Sleep Apnea Subtypes Found in Hispanic/Latino Community

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In a new study, neurologists at the University of Miami Miller School of Medicine reported three different subtypes of sleep apnea that are linked to cardiovascular risks among Hispanics. The study, “Cardiovascular correlates of sleep apnea phenotypes: Results from the Hispanic Community Health Study/Study of Latinos,” was published online on April 4, in PLOS ONE journal.

Alberto Ramos, M.D., M.S.P.H.
Alberto Ramos, M.D., M.S.P.H.

Alberto Ramos, M.D., M.S.P.H., associate professor of neurology and research director of the Sleep Disorders Program at the Miller School, led the study as senior corresponding author. The team’s goal was to characterize obstructive sleep apnea phenotypes in Hispanics/Latinos and examine prevalent and incident stroke risk factors. The research was conducted as part of the Hispanic Community Health Study/Study of Latinos.

“Identifying OSA phenotypes can facilitate personalized care, better inform treatment decisions, and could lead to improved clinical outcomes,” Dr. Ramos said. “We derived and characterized OSA symptom phenotypes among middle-aged and older Hispanics/Latinos and tested their associations with prevalent and incident stroke risk factors.”

Sleep Apnea Evaluation

Evaluating sleep apnea, a common disorder among the Hispanic/Latino population, and its relation to cardiovascular disease can provide new avenues to minimize the excess risk in the demographic. Currently, the apnea-hypopnea index is the primary diagnostic metric for sleep apnea. However, that metric doesn’t consider the varying symptoms and outcomes, leading to undiagnosed cases of sleep apnea.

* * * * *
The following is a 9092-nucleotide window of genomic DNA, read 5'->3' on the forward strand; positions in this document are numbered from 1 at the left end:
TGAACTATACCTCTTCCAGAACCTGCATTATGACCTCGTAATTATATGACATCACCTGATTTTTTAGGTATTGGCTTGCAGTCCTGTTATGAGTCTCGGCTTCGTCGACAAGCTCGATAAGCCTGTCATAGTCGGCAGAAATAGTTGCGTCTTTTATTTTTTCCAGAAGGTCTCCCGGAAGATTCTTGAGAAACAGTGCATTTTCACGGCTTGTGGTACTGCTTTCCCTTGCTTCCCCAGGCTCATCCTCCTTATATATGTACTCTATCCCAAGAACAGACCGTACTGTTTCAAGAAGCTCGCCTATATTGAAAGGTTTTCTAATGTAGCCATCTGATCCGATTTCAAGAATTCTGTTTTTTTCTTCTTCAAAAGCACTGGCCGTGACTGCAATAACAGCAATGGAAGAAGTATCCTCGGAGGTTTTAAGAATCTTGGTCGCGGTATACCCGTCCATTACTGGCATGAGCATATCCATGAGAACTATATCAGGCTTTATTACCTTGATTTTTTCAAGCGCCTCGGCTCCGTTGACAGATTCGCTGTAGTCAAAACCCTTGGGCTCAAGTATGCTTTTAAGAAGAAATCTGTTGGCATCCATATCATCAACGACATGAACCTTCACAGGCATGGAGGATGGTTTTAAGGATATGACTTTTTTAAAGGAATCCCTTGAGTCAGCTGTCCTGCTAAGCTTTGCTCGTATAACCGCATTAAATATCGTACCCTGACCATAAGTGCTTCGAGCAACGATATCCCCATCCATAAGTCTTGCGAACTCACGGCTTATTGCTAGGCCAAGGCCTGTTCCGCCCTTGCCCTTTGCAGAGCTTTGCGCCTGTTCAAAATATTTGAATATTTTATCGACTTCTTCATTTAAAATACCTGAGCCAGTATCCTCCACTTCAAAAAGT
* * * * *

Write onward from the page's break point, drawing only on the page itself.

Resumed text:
For the study, subjective questions and objective sleep apnea measures were used to characterize different subtypes using novel and sophisticated statistical techniques. These characterizations revealed different cardiovascular and sociodemographic profiles and varying risk factors for cardiovascular disease.

Benson Wu, B.S.
Benson Wu, B.S.

The evaluation identified a three-class solution that clustered individuals into insomnia with sleep apnea, asymptomatic mild sleep apnea and symptomatic sleep apnea.

“The statistical techniques used to identify these phenotypes combined a set of comprehensive, traditional sleep apnea measures and reported symptoms,” said Benson Wu, B.S., first author of the study and a neuroscientist from the University of California San Diego. “These findings will create further opportunities for better diagnosis and more tailored treatments for sleep apnea.”

In addition, the results from the study should help inform intervention studies with clinical trials in sleep apnea. As sleep apnea is better characterized, it could lead to a more accurate examination between sleep and essential health outcomes like neurocognitive decline.

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